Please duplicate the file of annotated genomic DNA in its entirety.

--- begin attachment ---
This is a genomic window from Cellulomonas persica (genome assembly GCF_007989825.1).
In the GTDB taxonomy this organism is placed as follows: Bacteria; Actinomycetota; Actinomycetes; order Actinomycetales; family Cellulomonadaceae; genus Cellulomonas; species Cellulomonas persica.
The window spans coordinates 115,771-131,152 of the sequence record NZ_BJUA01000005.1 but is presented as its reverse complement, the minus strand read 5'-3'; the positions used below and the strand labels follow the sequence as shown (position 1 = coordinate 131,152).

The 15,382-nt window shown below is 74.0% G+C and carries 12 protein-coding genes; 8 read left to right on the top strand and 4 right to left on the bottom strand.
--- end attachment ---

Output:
This is a genomic window from Cellulomonas persica (genome assembly GCF_007989825.1).
In the GTDB taxonomy this organism is placed as follows: Bacteria; Actinomycetota; Actinomycetes; order Actinomycetales; family Cellulomonadaceae; genus Cellulomonas; species Cellulomonas persica.
The window spans coordinates 115,771-131,152 of the sequence record NZ_BJUA01000005.1 but is presented as its reverse complement, the minus strand read 5'-3'; the positions used below and the strand labels follow the sequence as shown (position 1 = coordinate 131,152).

The 15,382-nt window shown below is 74.0% G+C and carries 12 protein-coding genes; 8 read left to right on the top strand and 4 right to left on the bottom strand.